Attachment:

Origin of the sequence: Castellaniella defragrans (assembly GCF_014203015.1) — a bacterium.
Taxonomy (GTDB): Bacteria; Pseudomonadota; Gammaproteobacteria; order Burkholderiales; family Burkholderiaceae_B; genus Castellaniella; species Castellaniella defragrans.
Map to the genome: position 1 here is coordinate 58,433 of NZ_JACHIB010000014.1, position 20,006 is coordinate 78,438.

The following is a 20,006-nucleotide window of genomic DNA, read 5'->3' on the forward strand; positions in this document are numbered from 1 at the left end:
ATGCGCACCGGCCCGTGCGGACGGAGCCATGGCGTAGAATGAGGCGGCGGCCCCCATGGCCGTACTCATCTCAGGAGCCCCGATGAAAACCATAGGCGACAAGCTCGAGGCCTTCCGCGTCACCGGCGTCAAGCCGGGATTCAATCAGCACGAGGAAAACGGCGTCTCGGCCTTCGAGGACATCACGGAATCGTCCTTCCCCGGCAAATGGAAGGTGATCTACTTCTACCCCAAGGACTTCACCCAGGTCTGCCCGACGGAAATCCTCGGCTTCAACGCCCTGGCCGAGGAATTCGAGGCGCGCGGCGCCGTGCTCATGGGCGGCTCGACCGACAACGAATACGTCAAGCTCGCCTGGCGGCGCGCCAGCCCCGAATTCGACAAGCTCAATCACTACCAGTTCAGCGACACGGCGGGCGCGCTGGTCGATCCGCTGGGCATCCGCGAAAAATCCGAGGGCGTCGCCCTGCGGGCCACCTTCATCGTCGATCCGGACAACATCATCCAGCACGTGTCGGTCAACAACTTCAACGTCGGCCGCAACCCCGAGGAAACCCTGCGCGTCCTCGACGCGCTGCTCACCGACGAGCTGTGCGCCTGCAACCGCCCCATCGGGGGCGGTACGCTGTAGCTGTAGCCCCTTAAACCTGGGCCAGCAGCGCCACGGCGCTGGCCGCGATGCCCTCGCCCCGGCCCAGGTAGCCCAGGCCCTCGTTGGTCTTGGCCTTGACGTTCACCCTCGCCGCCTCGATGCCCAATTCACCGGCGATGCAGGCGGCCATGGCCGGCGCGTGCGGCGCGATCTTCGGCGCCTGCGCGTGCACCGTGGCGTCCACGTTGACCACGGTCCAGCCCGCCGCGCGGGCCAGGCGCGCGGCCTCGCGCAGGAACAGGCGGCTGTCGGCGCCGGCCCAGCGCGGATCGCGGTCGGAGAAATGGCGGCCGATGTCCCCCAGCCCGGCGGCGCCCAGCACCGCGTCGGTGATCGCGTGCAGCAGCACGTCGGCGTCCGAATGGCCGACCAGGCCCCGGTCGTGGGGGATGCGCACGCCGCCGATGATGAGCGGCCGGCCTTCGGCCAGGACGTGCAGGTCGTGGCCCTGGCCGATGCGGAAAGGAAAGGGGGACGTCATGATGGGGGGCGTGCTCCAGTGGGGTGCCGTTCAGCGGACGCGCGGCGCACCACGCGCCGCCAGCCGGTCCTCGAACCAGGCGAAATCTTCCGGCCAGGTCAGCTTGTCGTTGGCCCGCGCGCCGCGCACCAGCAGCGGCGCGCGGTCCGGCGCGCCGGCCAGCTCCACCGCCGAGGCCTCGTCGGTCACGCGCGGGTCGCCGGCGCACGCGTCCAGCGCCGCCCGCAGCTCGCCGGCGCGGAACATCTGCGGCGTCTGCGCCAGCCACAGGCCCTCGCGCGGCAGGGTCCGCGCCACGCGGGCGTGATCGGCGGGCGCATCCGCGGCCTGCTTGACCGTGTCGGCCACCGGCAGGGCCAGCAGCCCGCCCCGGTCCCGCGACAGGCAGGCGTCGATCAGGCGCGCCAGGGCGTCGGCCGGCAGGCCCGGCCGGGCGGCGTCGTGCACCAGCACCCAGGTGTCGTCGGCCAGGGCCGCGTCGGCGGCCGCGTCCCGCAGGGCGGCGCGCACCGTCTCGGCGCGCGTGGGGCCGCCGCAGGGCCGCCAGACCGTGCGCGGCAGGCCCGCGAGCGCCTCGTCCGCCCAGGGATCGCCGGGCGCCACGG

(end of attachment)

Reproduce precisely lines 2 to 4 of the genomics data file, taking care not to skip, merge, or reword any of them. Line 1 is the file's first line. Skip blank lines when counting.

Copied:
Taxonomy (GTDB): Bacteria; Pseudomonadota; Gammaproteobacteria; order Burkholderiales; family Burkholderiaceae_B; genus Castellaniella; species Castellaniella defragrans.
Map to the genome: position 1 here is coordinate 58,433 of NZ_JACHIB010000014.1, position 20,006 is coordinate 78,438.

The following is a 20,006-nucleotide window of genomic DNA, read 5'->3' on the forward strand; positions in this document are numbered from 1 at the left end: